Faithful Women

The voices of biblical woman are mostly muted, filtered through the voices of the male writers of the text. Even so, the women of Scripture speak to us with their own power – from the edges, from the underside of power and privilege.

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The women of the Bible do not necessarily show us how women ought to behave; rather they tell us something about how women throughout history have acted within their time and place, from within their own particular circumstances. These women are not to be used as simplistic templates shaped by our own standards of acceptable or unacceptable behavior.

For the most part, the stories of Scripture reflect the patriarchal mores of first, the ancient Middle East and later the Roman Empire. And then, of course, woven throughout these secular influences are the religious convictions of the people of Israel.

The Israelites and the Church did (and do) not exist in a vacuum.

Expectations and pressures from the surrounding culture were as powerful forces then as they are still today and most of us are blind to the many ways our culture influences and even manipulates our religious beliefs and practice.

The work of Feminist scholarship is to critique and question Scripture and its patriarchal bias from a female perspective in light of the cultural realities of the time as well as the eternal ideals of justice and equity.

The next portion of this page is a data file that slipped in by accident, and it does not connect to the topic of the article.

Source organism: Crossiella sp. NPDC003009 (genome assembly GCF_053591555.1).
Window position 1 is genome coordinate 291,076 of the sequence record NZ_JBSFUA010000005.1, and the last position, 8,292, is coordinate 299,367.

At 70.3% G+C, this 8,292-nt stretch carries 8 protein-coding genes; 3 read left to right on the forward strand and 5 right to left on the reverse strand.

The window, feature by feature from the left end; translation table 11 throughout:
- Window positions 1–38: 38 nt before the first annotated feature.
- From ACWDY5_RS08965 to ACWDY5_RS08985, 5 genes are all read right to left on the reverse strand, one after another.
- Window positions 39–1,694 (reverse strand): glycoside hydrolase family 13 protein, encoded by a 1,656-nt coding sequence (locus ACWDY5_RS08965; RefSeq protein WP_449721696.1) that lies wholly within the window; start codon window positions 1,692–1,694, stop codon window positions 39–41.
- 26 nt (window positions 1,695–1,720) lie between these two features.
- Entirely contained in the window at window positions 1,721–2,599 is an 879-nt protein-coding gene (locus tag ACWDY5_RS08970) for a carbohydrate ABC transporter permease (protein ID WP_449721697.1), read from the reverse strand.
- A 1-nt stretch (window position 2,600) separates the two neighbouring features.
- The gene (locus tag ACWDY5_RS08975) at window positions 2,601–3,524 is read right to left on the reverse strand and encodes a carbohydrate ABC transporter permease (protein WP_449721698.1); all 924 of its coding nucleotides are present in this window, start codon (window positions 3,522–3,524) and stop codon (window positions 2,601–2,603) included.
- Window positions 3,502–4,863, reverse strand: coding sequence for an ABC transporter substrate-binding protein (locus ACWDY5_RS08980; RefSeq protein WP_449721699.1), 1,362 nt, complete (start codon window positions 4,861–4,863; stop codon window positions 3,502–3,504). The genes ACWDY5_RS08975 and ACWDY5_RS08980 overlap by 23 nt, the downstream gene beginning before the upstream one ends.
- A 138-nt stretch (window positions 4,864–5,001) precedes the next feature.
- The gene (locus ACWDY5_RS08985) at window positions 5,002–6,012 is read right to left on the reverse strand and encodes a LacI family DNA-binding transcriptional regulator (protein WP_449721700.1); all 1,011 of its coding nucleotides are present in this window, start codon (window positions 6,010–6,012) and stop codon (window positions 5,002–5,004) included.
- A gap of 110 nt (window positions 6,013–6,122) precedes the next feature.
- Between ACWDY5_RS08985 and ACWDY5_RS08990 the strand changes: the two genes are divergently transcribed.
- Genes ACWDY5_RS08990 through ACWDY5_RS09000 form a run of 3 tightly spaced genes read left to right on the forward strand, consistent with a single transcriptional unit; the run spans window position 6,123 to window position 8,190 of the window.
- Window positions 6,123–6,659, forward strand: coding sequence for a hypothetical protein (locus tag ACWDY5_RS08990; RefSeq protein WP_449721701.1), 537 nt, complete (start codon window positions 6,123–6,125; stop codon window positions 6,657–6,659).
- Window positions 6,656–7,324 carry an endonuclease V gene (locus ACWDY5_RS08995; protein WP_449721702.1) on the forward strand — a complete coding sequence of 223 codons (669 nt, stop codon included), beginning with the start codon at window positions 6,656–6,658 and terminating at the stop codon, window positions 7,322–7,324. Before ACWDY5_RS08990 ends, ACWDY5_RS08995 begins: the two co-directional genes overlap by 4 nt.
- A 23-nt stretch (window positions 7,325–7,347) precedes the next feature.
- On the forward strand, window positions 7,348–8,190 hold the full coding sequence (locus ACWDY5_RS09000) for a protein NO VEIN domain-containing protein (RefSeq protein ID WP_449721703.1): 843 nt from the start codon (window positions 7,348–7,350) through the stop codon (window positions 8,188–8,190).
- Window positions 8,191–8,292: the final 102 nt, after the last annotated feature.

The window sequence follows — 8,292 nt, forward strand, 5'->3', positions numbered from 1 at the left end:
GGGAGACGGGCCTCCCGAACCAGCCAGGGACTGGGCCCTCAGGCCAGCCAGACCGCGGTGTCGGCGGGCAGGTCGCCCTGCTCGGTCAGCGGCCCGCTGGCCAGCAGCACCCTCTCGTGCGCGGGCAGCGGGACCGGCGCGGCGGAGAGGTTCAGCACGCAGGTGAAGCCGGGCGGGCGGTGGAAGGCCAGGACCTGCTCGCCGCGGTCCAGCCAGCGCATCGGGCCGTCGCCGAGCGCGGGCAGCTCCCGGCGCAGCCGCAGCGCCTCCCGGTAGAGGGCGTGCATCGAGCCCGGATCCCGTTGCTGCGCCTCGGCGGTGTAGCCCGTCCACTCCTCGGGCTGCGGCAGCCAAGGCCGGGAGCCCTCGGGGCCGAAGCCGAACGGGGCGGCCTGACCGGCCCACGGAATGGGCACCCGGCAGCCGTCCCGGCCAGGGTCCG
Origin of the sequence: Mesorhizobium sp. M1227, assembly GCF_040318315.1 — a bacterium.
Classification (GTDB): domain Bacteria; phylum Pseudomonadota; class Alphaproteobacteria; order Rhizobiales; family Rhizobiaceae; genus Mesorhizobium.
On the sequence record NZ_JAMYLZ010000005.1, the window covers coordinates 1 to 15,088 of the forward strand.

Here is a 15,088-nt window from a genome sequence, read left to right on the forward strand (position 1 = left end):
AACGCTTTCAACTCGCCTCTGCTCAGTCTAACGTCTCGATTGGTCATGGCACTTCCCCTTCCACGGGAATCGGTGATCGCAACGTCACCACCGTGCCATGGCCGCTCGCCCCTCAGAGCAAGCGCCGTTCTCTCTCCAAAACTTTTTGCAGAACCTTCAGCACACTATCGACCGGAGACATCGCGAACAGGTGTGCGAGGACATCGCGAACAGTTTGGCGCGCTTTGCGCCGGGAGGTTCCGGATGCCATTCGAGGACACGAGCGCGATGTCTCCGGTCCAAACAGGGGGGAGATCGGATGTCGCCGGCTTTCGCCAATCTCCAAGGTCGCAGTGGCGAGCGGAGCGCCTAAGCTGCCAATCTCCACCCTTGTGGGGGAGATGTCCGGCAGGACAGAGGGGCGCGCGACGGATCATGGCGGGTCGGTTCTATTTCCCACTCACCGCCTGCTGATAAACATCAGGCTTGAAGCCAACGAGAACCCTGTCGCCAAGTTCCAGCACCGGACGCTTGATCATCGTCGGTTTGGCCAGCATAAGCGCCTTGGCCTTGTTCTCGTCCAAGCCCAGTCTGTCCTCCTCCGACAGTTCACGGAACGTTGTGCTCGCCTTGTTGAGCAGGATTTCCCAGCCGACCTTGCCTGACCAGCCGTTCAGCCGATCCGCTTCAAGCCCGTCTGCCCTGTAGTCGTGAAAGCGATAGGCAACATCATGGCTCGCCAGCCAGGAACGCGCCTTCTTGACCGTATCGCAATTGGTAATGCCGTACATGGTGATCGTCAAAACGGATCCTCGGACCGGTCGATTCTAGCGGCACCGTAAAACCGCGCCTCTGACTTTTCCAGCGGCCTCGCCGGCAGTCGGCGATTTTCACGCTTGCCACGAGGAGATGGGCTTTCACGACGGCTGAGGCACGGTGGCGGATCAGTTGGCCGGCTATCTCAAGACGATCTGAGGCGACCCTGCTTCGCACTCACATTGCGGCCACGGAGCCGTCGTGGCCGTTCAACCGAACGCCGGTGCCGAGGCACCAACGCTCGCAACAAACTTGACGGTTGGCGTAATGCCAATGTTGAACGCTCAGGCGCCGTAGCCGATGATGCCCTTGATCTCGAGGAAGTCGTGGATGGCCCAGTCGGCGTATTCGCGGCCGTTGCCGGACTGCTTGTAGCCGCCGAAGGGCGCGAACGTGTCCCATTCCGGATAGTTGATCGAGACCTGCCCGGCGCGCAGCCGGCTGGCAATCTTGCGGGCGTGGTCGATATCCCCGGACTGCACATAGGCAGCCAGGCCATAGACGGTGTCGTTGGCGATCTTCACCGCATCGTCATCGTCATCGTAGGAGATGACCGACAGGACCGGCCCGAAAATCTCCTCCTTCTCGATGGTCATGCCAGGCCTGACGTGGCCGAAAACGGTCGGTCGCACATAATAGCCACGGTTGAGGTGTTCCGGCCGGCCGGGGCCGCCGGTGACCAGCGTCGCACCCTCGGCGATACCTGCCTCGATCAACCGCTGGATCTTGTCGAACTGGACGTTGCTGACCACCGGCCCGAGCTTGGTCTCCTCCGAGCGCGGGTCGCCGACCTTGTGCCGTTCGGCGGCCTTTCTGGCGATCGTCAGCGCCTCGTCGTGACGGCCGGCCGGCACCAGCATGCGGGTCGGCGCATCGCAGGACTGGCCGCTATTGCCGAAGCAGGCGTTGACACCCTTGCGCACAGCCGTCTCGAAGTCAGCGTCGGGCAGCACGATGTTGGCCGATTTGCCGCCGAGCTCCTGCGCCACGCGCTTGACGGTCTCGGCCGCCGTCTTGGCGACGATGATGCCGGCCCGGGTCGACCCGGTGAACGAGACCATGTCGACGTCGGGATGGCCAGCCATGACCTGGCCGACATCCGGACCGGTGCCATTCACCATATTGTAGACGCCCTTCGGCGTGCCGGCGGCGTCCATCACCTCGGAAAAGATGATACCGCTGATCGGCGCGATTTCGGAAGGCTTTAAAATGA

This hopeful ideals clearly have not yet come into being in our own human reality and it certainly does not exist in Scripture. It is only hinted at, only dreamed about in the stories of the women – our mothers -preserved for us in our Bible.

For our Living in The Story texts this week, let’s look at the lives of two fascinating Old Testament women: Hannah and Ruth.

These two women from very different circumstances demonstrate God’s way of startling reversal. I admire them both for their persistent faithfulness.

Hannah is one more in a long line of biblical characters who experienced God’s surprising abundance interrupting her emptiness and barrenness.

Barrenness is a major theme throughout the stories of the Bible.

In the cultural expectations of their world (and in too many societies still today) a woman’s value was judged by her role as the bearer of children – particularly male children.